Junior Steve Schneider knows how challenging Division I wrestling can be. He knows how demanding it is to prepare for a match at the highest level. At the same time, he tries not to think about it too much.
When Schneider fell in the first round of the NCAA Championships last season, he made the call to rethink his training approach. After realizing that his mental preparations were leaving him at a disadvantage, he came to a counterintuitive conclusion — to just think about it less. This year, in the 184-pound weight class, Schneider has embraced his new method of competing, and it’s paid off. He compiled a 32-8 record and will carry the No. 15 seed when he takes the floor at the NCAAs on Thursday.
“It’s kind of draining if you think about your matches way too far in advance,” Schneider said. “It’s really mentally, physically and emotionally draining. I’ve learned to think less until you smack hands on the mat, and then just turn into an animal for seven minutes.”
All season long, Schneider has worked on his technique. Despite the shift in his mental approach, the commitment to training that allowed him to reach the national level has remained the same. For Schneider, that includes early-morning workouts followed by afternoon bouts with his teammates during practice.
“I bet if you ask any Division I wrestler, they will never say that this sport is easy,” Schneider said. “That’s something that I realized when I came to college. Being confident is a huge factor, but what I’ve learned most from being at this tournament last year is that you have to think and feel less. You’ve got to have a sort of carefree attitude, while still putting in your best effort.”
Schneider qualified for this year’s NCAA Championships after placing fourth at 184 the Eastern Intercollegiate Wrestling Association (EIWA) Championships. He believes that his experience at the same meet last season has left him better prepared for when he takes the mat this weekend. He’ll be joined at the NCAA Championships by redshirt senior Dylan Caruana, wrestling in the 141-pound weight class.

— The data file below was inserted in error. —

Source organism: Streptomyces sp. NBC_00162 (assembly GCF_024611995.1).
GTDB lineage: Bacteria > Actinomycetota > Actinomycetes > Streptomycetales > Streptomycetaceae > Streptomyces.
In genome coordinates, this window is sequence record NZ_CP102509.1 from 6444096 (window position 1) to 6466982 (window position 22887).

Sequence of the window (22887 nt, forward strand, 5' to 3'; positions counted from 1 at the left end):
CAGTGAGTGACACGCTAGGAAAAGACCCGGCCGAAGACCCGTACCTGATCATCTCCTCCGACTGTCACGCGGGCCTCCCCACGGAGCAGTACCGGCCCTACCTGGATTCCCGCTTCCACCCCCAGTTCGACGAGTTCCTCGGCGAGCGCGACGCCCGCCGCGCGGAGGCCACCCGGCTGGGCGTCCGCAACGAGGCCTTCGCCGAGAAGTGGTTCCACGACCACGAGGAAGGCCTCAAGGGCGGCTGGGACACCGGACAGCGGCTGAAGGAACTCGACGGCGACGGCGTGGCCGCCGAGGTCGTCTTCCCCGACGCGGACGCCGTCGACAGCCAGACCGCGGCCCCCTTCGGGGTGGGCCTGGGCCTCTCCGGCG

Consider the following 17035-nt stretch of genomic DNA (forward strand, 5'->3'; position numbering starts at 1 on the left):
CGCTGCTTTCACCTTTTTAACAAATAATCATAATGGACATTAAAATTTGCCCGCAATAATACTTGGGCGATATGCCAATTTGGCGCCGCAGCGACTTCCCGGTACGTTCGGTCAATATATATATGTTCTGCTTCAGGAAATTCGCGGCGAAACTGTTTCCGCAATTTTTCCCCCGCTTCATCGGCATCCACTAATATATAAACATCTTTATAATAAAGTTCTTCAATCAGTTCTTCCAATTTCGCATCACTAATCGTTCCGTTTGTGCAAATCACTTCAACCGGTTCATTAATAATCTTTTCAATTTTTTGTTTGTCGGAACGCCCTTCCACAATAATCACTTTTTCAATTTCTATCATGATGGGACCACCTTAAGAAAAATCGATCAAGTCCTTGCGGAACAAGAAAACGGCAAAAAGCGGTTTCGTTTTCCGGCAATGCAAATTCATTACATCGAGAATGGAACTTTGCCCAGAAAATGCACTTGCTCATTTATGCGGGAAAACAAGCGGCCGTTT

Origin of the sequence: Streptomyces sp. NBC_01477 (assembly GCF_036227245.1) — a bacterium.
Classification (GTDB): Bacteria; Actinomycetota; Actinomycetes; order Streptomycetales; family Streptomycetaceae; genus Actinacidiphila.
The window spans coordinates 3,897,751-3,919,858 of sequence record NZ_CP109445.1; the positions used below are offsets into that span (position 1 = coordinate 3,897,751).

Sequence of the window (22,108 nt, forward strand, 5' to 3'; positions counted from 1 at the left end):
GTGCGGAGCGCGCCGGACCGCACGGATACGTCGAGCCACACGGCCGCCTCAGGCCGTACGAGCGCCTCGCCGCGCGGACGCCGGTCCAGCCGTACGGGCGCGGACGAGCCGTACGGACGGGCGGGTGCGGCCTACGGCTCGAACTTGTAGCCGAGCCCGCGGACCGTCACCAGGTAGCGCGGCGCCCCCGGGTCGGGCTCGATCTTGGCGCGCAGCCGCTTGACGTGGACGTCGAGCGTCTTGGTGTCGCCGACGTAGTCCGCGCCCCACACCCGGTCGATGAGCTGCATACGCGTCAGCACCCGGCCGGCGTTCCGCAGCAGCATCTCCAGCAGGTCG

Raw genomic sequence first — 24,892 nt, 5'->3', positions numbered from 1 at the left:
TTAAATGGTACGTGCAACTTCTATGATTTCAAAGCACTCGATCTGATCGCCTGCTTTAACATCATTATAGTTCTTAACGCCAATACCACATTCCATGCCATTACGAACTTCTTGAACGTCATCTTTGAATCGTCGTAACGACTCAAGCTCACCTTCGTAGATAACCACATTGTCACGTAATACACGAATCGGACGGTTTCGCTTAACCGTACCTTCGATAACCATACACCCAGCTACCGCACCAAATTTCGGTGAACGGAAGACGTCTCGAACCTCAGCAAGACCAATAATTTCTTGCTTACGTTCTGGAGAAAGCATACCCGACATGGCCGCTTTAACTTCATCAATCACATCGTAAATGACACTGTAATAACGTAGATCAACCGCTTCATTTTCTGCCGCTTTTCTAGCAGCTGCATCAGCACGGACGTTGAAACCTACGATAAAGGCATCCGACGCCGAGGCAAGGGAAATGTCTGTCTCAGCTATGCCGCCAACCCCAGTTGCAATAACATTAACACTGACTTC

“My first time here, last year, it was at Madison Square Garden, and I definitely felt the nerves,” Schneider said. “It’s good to have that out of the way already and to have match experience at this incredible tournament. There has been nervous energy, but it’s not as present this time around. Mentally, I’m definitely more prepared this time around, for sure.”
This year, Schneider has been faced with tough matchups in EIWA play. The conference, one of the best in the country, is sending seven wrestlers to compete at 184 in the NCAA Championships — including Cornell senior Gabe Dean, the reigning national champion of the weight class. Schneider believes that Binghamton’s conference schedule will give him an advantage as he competes on the national stage.
“When you have an easy schedule, it’s really not preparing you for the big-time matches,” Schneider said. “When you’re in a tough conference — like the EIWA or the Big 10, which are the top two — and you’re battling these guys every weekend, it boosts your confidence when you win. That’s how you’re going to win in March; you need small successes along the way against tough opponents to win in the highest emotional matches.”
Schneider will face American senior James Grimes in the first round of the NCAA Championships. He defeated Grimes in a 4-1 decision at a dual meet against American in February. The match is set for Thursday morning from the Scottrade Center in St. Louis, Missouri.